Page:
Thursday 27 February 2014
The Wildlife Photographer of the Year exhibition returns to the Australian Museum this March with Australian photographer, Justin Gilligan, among those honoured in the highly renowned international competition.
Featuring 100 powerful images, the exhibition showcases striking photographs of wildlife and nature from around the world and can be seen at the Australian Museum from 29 March – 1 June, FREE with general Museum entry.
The photographs exhibited in the Wildlife Photographer of the Year (WPY) are increasingly important for the way they highlight pressing environmental issues such as animal extinction and destruction of natural landscapes.
- This year’s winner is Greg du Toit, a passionate conservationist from South Africa. His photograph Essence of elephants is an innovative depiction of elephants at a waterhole.
- The winner of Young Wildlife Photographer of the Year is Udayan Rao Pawar. Just 14 years old, Pawar camped on the banks of the Chambal River in India to capture his shot of gharial crocodiles entitled Mother’s little headful.
- Australian photographer Justin Gilligan was commended in the World in Our Hands Award for his photo Hook, line and sinking, taken off the coast of NSW at Seal Rocks.
- The category is dedicated to exhibiting the interaction, positive or negative, between nature and humans. Gilligan’s portrait of a grey nurse shark with a fishing hook and line lodged in its cheek continues Gilligan’s long-term interest in marine wildlife protection.
- Co-owned by the Natural History Museum in London and BBC Worldwide, the 2013 competition received almost 43,000 entries from across 96 countries.
- Photographers have until 27 February 2014 to enter this year’s WPY competition. For details, see www.nhm.ac.uk/wpy.
- After its Australian debut in Sydney, the exhibition will travel to Newcastle Regional Library (14 June – 10 August) and Queen Victoria Museum and Art Gallery, Hobart (30 August – 27 October).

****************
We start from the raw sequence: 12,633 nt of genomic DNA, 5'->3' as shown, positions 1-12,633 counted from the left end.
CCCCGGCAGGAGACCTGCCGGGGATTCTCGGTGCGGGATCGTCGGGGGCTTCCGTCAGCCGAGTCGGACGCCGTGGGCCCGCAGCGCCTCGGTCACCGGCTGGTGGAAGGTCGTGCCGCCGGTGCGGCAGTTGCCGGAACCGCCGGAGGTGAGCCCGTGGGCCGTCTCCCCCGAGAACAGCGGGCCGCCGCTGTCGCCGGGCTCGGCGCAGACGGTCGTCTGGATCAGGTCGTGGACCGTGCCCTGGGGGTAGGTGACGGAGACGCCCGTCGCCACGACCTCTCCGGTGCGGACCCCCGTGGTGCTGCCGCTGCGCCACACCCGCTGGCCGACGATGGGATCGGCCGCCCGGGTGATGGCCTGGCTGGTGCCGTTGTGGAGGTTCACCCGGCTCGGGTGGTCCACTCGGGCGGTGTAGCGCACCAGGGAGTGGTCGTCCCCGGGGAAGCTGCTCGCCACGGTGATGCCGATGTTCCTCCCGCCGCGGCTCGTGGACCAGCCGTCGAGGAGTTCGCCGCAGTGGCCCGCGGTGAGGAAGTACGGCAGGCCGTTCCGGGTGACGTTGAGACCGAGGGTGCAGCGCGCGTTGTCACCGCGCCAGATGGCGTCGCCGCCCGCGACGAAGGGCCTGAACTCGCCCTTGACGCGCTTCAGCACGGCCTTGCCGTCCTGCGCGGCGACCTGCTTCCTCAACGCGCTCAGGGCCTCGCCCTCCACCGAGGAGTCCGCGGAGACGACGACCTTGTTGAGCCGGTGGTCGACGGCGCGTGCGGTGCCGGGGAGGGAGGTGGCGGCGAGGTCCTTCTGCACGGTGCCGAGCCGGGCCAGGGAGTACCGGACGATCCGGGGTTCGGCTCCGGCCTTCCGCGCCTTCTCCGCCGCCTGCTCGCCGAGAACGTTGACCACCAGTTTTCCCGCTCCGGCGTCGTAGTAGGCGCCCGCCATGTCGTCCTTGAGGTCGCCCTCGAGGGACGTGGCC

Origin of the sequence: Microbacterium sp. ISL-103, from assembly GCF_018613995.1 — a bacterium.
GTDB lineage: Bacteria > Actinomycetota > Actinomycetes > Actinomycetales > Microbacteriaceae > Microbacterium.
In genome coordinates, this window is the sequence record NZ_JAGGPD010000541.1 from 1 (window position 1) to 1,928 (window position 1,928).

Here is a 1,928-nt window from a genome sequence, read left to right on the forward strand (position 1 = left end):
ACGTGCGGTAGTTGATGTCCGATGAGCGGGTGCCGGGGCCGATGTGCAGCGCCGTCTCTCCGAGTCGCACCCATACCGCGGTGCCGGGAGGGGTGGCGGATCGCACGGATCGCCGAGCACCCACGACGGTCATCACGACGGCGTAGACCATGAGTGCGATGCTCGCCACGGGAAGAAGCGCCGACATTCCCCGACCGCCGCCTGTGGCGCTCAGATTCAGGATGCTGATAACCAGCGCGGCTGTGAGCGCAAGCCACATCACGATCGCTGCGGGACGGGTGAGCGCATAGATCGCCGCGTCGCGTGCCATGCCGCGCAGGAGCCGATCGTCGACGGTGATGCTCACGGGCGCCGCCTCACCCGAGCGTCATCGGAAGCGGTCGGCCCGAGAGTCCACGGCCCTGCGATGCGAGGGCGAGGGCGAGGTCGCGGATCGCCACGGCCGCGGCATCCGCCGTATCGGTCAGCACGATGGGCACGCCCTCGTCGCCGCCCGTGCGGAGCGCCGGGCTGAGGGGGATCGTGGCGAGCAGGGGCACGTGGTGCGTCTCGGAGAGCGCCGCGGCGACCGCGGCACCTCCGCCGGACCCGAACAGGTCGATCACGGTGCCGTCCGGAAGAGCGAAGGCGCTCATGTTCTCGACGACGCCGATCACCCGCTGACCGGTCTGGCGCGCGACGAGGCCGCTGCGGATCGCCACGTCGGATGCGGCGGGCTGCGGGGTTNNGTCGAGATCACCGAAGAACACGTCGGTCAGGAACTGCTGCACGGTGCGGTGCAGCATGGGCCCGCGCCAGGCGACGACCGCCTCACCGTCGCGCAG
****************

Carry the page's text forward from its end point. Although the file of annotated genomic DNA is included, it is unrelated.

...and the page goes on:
“The Wildlife Photographer of the Year exhibition continues to amaze audiences across the globe with images which showcase great talent and astounding wildlife. More and more the award is becoming an avenue for raising environmental awareness and sharing information about endangered species. Not only is the Australian Museum devoted to exhibiting the natural beauty of our world, but we are also dedicated to furthering environmental conservation. We are proud to present these breathtaking photographs.” - Frank Howarth, Director of the Australian Museum
“Ever since I was young, I would make the trip down to the Australian Museum from Newcastle to visit this exhibition and leave inspired by the amazing wild encounters and the unique way in which they had been portrayed. Although my image took a mere 1/160th of a second to create, it took years of experience to make the most of that brief encounter. I hope my image also inspires and helps educates visitors as to the plight of sharks the world over - at least a hundred million are killed annually mainly for the shark-fin trade." – Justin Gilligan, Photographer.
Notes to Editors
- “Wildlife Photographer of the Year is co-owned by the Natural History Museum, London and BBC Worldwide” must appear clearly in the editorial copy.
- “[Photographer’s name]/Wildlife Photographer of the Year 2013” must appear clearly alongside all images.
- Up to a maximum of 10 (ten) images can appear within a publication or website (including any cover/ home page image).
- A maximum of 1 (one) image can be used on the front cover of a publication or home page of a website on one occasion (in one edition) only. A proof copy must be provided in advance of publication and no such use may be made without our prior written approval.
- The images may be not be cropped, overprinted or altered in any way without prior consent.
- No use is permitted after 31 December 2014 and all copies you hold must be permanently destroyed after use.
For a complete copy of all terms and conditions, please contact the Australian Museum Publicist.
The Australian Museum is a place of exploration and discovery, inspiring responsibility for our world by promoting knowledge, understanding and enjoyment of science, nature and culture. For more information on how you can enable our vital work, please visit http://australianmuseum.net.au/support-us.
Please see our image sheet page.